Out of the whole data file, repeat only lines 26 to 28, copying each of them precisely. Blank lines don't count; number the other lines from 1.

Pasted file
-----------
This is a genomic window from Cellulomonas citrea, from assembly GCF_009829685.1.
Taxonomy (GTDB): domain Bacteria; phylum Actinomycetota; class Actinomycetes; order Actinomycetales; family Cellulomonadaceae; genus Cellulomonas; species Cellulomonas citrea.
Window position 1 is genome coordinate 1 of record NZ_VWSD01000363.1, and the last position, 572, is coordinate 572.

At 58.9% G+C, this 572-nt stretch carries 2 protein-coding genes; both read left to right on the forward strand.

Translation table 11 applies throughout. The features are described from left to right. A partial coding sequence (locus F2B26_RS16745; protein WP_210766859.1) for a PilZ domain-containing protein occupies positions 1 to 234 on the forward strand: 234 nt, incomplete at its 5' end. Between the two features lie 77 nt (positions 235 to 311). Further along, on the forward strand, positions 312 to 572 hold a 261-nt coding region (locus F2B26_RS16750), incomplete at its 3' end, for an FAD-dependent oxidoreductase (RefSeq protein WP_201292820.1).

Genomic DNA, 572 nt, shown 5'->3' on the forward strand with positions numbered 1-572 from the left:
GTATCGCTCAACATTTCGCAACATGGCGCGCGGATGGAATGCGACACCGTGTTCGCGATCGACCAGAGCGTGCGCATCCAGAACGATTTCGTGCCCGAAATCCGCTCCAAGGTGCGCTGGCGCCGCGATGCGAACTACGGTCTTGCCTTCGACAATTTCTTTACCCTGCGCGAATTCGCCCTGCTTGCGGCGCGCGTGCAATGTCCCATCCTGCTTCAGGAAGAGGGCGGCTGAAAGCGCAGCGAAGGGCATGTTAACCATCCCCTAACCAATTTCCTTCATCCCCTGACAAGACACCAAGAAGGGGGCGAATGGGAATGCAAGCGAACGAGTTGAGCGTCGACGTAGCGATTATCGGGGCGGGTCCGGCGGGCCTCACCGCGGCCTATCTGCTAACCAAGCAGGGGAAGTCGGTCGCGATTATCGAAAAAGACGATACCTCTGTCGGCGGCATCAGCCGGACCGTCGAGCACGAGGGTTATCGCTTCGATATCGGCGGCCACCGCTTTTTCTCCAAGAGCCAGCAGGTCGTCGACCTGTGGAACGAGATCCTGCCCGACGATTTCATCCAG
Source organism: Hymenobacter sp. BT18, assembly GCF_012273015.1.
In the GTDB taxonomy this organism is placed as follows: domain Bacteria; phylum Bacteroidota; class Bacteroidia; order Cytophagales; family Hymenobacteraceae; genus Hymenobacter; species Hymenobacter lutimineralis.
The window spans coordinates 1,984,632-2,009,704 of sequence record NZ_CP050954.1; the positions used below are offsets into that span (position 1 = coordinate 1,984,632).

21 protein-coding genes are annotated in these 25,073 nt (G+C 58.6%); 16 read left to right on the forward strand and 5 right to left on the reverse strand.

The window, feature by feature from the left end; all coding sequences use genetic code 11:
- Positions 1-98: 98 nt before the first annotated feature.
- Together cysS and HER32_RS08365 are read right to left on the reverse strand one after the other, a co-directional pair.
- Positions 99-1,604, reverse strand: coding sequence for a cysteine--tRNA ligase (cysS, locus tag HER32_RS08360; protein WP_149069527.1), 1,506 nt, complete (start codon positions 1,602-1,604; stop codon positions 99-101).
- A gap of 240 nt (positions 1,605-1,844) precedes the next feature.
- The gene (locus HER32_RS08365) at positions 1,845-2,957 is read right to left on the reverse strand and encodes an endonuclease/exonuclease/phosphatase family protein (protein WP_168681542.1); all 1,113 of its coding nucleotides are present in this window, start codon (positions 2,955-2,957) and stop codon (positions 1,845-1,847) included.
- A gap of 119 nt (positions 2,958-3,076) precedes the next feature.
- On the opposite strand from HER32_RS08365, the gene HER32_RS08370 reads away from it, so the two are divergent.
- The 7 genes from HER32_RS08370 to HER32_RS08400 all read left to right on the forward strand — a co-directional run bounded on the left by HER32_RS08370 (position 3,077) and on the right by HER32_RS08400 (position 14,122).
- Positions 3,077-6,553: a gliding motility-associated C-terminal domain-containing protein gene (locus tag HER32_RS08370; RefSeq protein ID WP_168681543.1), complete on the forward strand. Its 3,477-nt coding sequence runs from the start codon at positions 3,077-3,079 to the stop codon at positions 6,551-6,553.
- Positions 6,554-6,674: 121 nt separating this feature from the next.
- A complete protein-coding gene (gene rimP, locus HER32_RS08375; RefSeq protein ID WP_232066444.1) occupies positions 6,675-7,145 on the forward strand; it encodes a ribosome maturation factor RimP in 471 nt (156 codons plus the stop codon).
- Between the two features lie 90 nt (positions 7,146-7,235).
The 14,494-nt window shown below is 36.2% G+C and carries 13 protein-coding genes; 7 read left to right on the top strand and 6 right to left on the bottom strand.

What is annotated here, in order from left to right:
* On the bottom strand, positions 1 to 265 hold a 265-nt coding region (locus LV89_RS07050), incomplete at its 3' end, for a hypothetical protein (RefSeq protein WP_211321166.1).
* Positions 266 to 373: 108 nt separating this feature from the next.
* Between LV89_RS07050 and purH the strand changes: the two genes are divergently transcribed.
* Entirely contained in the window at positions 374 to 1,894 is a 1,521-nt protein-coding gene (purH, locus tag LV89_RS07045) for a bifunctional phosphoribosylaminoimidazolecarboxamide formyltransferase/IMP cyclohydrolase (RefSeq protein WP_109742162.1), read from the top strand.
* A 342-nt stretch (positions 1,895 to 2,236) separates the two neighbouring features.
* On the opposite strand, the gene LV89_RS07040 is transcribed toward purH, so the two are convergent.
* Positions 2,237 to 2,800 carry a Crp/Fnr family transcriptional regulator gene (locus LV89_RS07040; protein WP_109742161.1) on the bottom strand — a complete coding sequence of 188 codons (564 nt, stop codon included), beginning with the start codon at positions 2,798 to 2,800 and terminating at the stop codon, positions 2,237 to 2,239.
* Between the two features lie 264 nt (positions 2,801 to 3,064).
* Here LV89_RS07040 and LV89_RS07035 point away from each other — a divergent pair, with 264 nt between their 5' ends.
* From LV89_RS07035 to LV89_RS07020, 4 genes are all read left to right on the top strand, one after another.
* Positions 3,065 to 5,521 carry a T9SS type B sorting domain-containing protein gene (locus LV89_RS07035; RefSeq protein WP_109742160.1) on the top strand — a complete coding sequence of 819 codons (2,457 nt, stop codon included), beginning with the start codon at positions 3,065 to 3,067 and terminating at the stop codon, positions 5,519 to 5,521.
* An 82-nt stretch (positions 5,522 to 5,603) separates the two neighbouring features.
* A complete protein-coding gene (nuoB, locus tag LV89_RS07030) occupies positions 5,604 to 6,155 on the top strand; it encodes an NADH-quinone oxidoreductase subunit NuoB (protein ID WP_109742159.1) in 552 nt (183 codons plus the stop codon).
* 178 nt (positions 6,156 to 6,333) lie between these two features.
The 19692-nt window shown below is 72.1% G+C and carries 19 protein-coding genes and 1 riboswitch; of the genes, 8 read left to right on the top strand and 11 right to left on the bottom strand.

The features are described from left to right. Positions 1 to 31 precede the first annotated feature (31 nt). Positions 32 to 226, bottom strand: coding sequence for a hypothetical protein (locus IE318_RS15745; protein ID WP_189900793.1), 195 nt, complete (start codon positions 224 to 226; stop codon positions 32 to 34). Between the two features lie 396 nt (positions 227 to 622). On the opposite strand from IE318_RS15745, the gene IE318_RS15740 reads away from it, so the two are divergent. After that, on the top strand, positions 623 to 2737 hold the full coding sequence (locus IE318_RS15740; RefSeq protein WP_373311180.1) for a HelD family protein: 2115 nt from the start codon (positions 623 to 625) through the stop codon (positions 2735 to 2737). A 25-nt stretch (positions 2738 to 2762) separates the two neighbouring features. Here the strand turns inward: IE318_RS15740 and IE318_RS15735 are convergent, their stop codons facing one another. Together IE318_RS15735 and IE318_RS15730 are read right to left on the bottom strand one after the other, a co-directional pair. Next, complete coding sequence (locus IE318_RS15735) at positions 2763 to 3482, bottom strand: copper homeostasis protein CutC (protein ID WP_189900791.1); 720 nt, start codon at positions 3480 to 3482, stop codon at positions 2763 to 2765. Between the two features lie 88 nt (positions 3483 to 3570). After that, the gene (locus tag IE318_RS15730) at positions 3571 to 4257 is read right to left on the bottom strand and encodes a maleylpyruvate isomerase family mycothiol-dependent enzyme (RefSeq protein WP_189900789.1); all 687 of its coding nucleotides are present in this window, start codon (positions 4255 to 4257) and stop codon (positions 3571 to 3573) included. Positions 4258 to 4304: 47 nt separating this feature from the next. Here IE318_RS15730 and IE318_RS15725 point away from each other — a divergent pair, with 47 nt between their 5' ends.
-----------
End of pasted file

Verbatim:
What is annotated here, in order from left to right:
* On the bottom strand, positions 1 to 265 hold a 265-nt coding region (locus LV89_RS07050), incomplete at its 3' end, for a hypothetical protein (RefSeq protein WP_211321166.1).
* Positions 266 to 373: 108 nt separating this feature from the next.